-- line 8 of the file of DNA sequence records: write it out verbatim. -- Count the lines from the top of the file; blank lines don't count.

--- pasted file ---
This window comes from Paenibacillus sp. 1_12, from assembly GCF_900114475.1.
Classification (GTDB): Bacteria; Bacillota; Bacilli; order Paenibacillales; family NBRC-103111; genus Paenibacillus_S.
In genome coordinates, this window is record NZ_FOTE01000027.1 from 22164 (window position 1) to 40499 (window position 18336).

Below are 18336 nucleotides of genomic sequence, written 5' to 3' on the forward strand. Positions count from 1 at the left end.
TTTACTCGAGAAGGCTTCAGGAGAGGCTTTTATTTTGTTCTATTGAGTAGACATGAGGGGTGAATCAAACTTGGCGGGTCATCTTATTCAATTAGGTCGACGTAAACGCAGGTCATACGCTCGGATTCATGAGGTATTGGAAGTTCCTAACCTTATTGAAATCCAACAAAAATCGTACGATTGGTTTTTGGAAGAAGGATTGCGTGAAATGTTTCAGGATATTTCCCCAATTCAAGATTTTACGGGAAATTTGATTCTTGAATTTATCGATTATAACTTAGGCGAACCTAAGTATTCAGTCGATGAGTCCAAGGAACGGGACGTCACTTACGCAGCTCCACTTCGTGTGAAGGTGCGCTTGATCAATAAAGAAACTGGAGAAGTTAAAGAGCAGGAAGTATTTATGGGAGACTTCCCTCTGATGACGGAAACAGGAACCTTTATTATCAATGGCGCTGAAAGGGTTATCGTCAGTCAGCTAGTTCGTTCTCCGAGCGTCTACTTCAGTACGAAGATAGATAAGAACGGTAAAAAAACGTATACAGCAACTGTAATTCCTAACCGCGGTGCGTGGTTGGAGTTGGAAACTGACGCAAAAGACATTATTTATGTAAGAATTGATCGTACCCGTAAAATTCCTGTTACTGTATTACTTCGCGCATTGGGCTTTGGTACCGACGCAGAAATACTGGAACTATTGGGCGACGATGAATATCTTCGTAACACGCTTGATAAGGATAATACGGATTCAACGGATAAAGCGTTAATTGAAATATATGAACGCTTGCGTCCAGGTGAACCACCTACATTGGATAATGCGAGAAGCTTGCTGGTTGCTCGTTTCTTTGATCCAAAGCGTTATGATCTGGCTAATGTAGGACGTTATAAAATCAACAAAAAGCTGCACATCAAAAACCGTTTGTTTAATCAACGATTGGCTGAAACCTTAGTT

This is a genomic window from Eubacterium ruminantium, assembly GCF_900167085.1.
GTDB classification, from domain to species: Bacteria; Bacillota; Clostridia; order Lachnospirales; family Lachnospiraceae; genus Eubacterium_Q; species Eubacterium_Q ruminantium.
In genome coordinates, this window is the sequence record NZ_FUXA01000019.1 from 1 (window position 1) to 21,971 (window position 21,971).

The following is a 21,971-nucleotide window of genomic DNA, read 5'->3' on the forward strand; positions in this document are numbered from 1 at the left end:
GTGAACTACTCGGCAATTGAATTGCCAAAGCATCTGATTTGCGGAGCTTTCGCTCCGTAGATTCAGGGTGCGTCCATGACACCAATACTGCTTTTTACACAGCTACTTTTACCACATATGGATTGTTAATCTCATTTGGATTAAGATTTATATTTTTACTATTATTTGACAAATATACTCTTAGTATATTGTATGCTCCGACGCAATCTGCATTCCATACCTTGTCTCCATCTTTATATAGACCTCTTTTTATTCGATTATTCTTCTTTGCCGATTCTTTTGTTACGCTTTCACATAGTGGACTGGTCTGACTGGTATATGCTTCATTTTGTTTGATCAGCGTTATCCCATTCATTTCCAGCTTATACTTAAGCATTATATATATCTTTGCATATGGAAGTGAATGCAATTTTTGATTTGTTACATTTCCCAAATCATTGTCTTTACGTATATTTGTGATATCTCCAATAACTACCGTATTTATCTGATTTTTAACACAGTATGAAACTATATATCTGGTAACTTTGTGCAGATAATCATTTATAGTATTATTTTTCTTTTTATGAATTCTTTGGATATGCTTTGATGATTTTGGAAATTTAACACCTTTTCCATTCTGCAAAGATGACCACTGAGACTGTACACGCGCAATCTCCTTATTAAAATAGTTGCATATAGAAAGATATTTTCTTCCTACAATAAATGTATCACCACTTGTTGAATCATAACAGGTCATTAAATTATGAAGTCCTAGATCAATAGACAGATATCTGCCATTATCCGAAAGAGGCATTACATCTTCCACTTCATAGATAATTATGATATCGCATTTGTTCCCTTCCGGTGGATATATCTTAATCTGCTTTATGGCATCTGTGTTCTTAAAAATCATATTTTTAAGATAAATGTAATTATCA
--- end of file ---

In genome coordinates, this window is the sequence record NZ_FUXA01000019.1 from 1 (window position 1) to 21,971 (window position 21,971).